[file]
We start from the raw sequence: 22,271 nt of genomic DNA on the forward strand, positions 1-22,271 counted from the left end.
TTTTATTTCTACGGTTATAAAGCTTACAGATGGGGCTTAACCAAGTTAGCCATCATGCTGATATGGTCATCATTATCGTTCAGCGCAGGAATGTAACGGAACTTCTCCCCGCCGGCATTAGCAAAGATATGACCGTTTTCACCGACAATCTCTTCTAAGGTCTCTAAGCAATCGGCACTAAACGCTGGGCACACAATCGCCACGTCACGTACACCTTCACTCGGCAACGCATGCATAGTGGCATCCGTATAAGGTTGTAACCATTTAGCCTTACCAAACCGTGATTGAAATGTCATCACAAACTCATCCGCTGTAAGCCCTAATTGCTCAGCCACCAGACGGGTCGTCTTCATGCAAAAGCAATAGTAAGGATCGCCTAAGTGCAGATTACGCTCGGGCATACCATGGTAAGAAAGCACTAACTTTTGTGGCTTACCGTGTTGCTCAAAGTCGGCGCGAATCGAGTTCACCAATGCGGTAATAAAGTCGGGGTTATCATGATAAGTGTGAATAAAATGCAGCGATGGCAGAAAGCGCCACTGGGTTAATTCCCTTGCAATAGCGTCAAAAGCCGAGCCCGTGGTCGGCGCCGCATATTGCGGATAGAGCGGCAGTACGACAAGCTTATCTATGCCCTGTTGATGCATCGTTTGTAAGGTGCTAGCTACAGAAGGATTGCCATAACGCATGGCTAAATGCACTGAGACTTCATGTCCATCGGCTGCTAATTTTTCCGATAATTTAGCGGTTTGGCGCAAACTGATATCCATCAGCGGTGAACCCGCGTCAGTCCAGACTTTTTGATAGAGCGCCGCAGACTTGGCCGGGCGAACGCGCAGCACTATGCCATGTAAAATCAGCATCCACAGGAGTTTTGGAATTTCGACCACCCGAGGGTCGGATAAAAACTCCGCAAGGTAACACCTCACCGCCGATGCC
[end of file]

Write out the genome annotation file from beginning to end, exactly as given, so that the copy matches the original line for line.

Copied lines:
We start from the raw sequence: 22,271 nt of genomic DNA on the forward strand, positions 1-22,271 counted from the left end.
TTTTATTTCTACGGTTATAAAGCTTACAGATGGGGCTTAACCAAGTTAGCCATCATGCTGATATGGTCATCATTATCGTTCAGCGCAGGAATGTAACGGAACTTCTCCCCGCCGGCATTAGCAAAGATATGACCGTTTTCACCGACAATCTCTTCTAAGGTCTCTAAGCAATCGGCACTAAACGCTGGGCACACAATCGCCACGTCACGTACACCTTCACTCGGCAACGCATGCATAGTGGCATCCGTATAAGGTTGTAACCATTTAGCCTTACCAAACCGTGATTGAAATGTCATCACAAACTCATCCGCTGTAAGCCCTAATTGCTCAGCCACCAGACGGGTCGTCTTCATGCAAAAGCAATAGTAAGGATCGCCTAAGTGCAGATTACGCTCGGGCATACCATGGTAAGAAAGCACTAACTTTTGTGGCTTACCGTGTTGCTCAAAGTCGGCGCGAATCGAGTTCACCAATGCGGTAATAAAGTCGGGGTTATCATGATAAGTGTGAATAAAATGCAGCGATGGCAGAAAGCGCCACTGGGTTAATTCCCTTGCAATAGCGTCAAAAGCCGAGCCCGTGGTCGGCGCCGCATATTGCGGATAGAGCGGCAGTACGACAAGCTTATCTATGCCCTGTTGATGCATCGTTTGTAAGGTGCTAGCTACAGAAGGATTGCCATAACGCATGGCTAAATGCACTGAGACTTCATGTCCATCGGCTGCTAATTTTTCCGATAATTTAGCGGTTTGGCGCAAACTGATATCCATCAGCGGTGAACCCGCGTCAGTCCAGACTTTTTGATAGAGCGCCGCAGACTTGGCCGGGCGAACGCGCAGCACTATGCCATGTAAAATCAGCATCCACAGGAGTTTTGGAATTTCGACCACCCGAGGGTCGGATAAAAACTCCGCAAGGTAACACCTCACCGCCGATGCC